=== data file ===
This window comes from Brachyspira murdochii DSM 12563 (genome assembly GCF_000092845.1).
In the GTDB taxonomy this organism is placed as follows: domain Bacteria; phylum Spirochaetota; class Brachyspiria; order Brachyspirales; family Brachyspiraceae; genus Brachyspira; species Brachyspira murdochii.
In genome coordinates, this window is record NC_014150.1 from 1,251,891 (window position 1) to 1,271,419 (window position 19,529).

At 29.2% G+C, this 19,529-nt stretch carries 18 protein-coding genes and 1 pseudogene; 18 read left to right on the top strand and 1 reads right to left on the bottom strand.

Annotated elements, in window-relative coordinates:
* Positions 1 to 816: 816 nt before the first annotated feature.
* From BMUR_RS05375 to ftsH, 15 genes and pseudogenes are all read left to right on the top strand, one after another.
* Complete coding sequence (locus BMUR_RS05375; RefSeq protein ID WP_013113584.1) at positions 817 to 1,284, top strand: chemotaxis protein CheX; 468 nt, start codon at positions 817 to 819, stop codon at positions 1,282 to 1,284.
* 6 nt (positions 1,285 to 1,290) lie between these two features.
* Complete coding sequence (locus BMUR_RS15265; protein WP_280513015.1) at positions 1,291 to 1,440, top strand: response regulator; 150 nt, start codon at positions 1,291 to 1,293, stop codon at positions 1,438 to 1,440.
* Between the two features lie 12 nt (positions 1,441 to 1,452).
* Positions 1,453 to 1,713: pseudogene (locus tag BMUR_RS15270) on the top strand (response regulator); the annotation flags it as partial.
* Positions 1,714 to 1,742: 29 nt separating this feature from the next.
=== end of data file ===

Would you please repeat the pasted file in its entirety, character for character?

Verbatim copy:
This window comes from Brachyspira murdochii DSM 12563 (genome assembly GCF_000092845.1).
In the GTDB taxonomy this organism is placed as follows: domain Bacteria; phylum Spirochaetota; class Brachyspiria; order Brachyspirales; family Brachyspiraceae; genus Brachyspira; species Brachyspira murdochii.
In genome coordinates, this window is record NC_014150.1 from 1,251,891 (window position 1) to 1,271,419 (window position 19,529).

At 29.2% G+C, this 19,529-nt stretch carries 18 protein-coding genes and 1 pseudogene; 18 read left to right on the top strand and 1 reads right to left on the bottom strand.

Annotated elements, in window-relative coordinates:
* Positions 1 to 816: 816 nt before the first annotated feature.
* From BMUR_RS05375 to ftsH, 15 genes and pseudogenes are all read left to right on the top strand, one after another.
* Complete coding sequence (locus BMUR_RS05375; RefSeq protein ID WP_013113584.1) at positions 817 to 1,284, top strand: chemotaxis protein CheX; 468 nt, start codon at positions 817 to 819, stop codon at positions 1,282 to 1,284.
* 6 nt (positions 1,285 to 1,290) lie between these two features.
* Complete coding sequence (locus BMUR_RS15265; protein WP_280513015.1) at positions 1,291 to 1,440, top strand: response regulator; 150 nt, start codon at positions 1,291 to 1,293, stop codon at positions 1,438 to 1,440.
* Between the two features lie 12 nt (positions 1,441 to 1,452).
* Positions 1,453 to 1,713: pseudogene (locus tag BMUR_RS15270) on the top strand (response regulator); the annotation flags it as partial.
* Positions 1,714 to 1,742: 29 nt separating this feature from the next.